WHY ME? BECAUSE I’M SINGLE, YOUNG AND MORE MEATY
Ma. Junemie Hazel Lebata-Ramos1, Cleresa Dionela1, Schedar Rose Novilla2, Jonas Mediavilla1, Rema Sibonga1, Ellen Flor Solis1 and Frances Patrick Alicante1
1Southeast Asian Fisheries Development Center, Aquaculture Department (SEAFDEC/AQD)
Tigbauan, Iloilo 5021, Philippines
2Department of Social Welfare and Development, Regional Office 6, Molo, Iloilo City 5000, Philippines
Keywords: Crassostrea iredalei, single oyster, pouch, SEAFDEC/AQD
Oysters are a gourmet and luxury food in developed countries but a cheap food in developing countries. In the Philippines, they are among the most in demand bivalve species because of their affordability to the low-income members of the society. Because of the high demand for the commodity, oyster farming is an important source of livelihood in many coastal communities in the country.
Oysters are among the most preferred species for culture in estuarine bays because they don’t require large capital—the spats are readily available in the wild; they don’t need to be fed; and growing them requires very minimal maintenance. Among the most established methods for oyster farming in the Philippines are the stakes, and hanging oyster shells and tyres from fixed bamboo structures or floating rafts. All these traditional methods produce clustered oysters of varying shapes and sizes.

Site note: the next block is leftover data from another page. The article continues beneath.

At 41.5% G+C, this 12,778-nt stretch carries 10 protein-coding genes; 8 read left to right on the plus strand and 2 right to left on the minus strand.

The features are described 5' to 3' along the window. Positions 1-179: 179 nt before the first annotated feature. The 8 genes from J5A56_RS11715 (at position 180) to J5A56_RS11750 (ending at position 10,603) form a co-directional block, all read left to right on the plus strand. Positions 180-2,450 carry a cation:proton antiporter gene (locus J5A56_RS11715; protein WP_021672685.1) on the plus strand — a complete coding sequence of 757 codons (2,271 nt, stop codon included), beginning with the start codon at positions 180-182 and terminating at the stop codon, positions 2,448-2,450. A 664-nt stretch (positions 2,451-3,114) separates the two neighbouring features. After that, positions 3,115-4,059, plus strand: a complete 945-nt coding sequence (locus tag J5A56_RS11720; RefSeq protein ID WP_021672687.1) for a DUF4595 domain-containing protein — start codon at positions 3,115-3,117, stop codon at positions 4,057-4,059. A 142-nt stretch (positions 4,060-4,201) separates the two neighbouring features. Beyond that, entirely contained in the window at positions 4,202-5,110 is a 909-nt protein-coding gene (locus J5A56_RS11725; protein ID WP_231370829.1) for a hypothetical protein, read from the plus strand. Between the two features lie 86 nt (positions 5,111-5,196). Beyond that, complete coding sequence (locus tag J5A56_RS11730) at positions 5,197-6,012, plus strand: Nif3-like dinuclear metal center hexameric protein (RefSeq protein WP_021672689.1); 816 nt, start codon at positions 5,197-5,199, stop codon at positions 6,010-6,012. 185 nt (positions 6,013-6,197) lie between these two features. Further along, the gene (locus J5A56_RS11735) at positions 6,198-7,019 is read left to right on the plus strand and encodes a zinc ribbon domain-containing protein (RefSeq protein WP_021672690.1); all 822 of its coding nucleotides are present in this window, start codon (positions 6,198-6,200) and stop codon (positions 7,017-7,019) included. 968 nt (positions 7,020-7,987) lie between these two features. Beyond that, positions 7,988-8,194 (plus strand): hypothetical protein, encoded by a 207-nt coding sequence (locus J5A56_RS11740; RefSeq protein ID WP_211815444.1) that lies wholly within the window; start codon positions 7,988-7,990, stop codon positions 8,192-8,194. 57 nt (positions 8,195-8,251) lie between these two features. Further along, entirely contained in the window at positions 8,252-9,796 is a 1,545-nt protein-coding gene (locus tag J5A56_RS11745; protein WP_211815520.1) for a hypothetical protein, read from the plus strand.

To improve marketability of oysters, two new culture methods (pouch and tray) were tested and the products compared with two of the existing/traditional culture methods (hanging oyster shells and tyres) commonly used. Using wild spats of the slipper oyster Crassostrea iredalei, the result of the experiment showed that pouch was the best method among the four tested. Oysters with an initial size of 2.3-9.1 cm shell length (SL) (means±SE = 5.3±0.02 cm) and 2.9-77 g body weight (BW) (means±SE = 21±0.22 g) and approximately 2-3 months old from settlement were harvested after 6 months of culture, instead of the usual 12 months using traditional methods.
Harvested oysters ranged 4.7-14.7 cm SL (means±SE = 8.9 cm) and 25.7-190.2 g BW (means±SE = 87.7±0.70 g). This new method produced single oysters that are meatier, juicier and almost of uniform shapes and sizes. Using the Pacific Oyster Grading System of the Australian Seafood Cooperative Centre, 60% of the oysters harvested from pouch belong to the large and jumbo sizes. Published papers reported a 5-21% flesh to total weight ratio for oysters. On the other hand, growing single oysters, resulted to an average of 24% flesh to total weight ratio (range = 11-38%). Survival was also high at 95.2%.